1) Big picture: manage your stress and learn how to control it to prevent or limit stress sweating in the first place. Think mindfulness, meditation, and life balance, and when you’ve figured that out, please let me know.
2) Use an antiperspirant to prevent sweat-related wetness. Antiperspirants work on both types of sweat glands. Apply at night for best efficacy. At bedtime you’re typically sweating the least, which gives an antiperspirant’s active ingredients time overnight to form the superficial plugs (that help limit sweating) before you start sweating again in the morning. If you apply antiperspirant when you are already sweating, your sweat will just wash away the product before it can start to work. And, yes, you can use antiperspirants on other body areas besides your underarms. Just test it on a small spot first to make sure it doesn’t cause you irritation–especially on sensitive parts. As always, talk to your doctor or dermatologist about any concerns.
3) No luck with the regular stuff? Try a stronger antiperspirant like Certain Dri, which is actually formulated for those suffering from extreme, clinical sweating—a condition called hyperhidrosis.
4) Also use a deodorant to fight stress sweat odor–or use a combination antiperspirant and deodorant for convenience and cost savings.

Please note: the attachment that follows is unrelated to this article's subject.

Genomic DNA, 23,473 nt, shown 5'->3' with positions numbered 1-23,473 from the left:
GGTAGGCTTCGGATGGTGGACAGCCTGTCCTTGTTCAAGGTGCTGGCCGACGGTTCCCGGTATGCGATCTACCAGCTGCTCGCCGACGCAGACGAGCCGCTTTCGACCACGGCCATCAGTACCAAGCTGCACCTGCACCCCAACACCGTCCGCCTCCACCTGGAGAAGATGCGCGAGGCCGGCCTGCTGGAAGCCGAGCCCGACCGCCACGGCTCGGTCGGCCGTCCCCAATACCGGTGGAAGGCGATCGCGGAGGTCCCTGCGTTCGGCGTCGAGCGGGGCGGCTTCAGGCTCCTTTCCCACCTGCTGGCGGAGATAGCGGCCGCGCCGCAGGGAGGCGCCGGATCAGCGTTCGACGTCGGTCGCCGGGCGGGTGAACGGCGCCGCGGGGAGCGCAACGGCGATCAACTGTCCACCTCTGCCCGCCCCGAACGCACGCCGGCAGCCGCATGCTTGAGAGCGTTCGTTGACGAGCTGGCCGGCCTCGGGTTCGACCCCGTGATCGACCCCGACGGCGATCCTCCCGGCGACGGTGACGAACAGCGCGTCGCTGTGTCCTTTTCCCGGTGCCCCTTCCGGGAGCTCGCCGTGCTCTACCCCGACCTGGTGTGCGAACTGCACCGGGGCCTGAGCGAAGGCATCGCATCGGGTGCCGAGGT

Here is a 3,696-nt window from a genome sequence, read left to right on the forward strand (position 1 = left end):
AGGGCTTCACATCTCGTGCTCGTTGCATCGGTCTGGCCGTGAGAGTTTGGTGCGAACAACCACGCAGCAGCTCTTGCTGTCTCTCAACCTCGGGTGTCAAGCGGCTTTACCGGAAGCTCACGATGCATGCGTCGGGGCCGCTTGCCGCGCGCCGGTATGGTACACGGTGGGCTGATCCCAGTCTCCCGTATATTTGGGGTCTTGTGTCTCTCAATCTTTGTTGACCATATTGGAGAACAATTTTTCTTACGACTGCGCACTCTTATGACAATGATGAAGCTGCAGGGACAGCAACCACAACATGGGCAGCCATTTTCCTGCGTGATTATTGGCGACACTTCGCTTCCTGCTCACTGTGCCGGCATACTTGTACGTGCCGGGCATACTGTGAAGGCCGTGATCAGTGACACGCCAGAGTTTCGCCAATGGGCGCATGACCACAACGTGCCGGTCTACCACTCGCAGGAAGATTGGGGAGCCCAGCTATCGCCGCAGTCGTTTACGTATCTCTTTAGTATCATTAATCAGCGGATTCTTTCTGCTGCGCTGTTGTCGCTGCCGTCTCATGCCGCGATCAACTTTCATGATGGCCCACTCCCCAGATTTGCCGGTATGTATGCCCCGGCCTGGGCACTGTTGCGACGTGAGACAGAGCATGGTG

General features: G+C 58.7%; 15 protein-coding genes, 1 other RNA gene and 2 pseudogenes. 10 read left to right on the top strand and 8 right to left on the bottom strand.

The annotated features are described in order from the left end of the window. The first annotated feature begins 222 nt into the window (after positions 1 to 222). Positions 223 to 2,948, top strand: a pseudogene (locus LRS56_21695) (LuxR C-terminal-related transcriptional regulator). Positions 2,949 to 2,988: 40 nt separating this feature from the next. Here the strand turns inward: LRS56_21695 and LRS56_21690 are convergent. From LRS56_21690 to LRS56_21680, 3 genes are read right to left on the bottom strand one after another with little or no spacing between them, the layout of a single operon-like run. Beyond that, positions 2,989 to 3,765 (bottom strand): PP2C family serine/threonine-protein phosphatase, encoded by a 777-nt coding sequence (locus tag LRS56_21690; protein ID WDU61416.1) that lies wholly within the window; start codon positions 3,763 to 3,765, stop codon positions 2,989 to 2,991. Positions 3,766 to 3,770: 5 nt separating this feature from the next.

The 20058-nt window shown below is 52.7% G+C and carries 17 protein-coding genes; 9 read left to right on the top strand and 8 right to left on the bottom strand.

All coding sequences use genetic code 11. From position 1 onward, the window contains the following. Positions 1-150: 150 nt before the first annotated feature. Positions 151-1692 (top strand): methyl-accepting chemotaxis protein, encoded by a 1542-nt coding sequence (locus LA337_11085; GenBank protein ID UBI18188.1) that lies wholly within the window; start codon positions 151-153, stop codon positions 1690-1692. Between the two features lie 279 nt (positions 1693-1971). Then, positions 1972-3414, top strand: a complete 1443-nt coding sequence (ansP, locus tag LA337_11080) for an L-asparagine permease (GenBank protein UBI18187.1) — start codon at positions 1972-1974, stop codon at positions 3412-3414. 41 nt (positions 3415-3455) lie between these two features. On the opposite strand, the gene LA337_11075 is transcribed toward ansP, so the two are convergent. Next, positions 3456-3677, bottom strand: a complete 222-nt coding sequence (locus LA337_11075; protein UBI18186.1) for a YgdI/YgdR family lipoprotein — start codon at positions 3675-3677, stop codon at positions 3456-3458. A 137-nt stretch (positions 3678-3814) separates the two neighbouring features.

5) Trim and groom your hair where apocrine sweat and odor is problem. This won’t limit the sweating, but it can help your antiperspirant and deodorant to reach your skin more thoroughly and, therefore, do their jobs more effectively. Trimming hair also prevents sweat and oil from hanging around and cuts down on the surface areas on which bacteria and sweat can react (remember, it’s that reaction that leads to body odor.)
6) There are other, more sophisticated treatments to stop sweating and the odor linked to it, too. One such innovation is the medical device miraDry, which studies show reduces body odor by destroying sweat glands and hair follicles via mircowaves. You need to go to a doctor’s office for the miraDry treatment, but the results are permanent and will stop sweating, odor and hair growth in the treated area.
While stress may be unavoidable, we can alter our reactions to it for calmer, sweeter days. Learn more at SweatHelp.org.
Angela Ballard is a registered nurse and health educator with the International Hyperhidrosis Society (IHhS).
About the International Hyperhidrosis Society:
Founded in 2003 by an elite team of world-respected physicians in hyperhidrosis research and treatment, the International Hyperhidrosis Society is the only independent, non-profit, global organization that strives to improve quality of life for those affected by excessive sweating. Its mission is to reduce the symptoms, anxiety, and social stigma associated with excessive sweating by improving the information, support, and treatment available to the millions of children, teens, and adults affected by hyperhidrosis worldwide.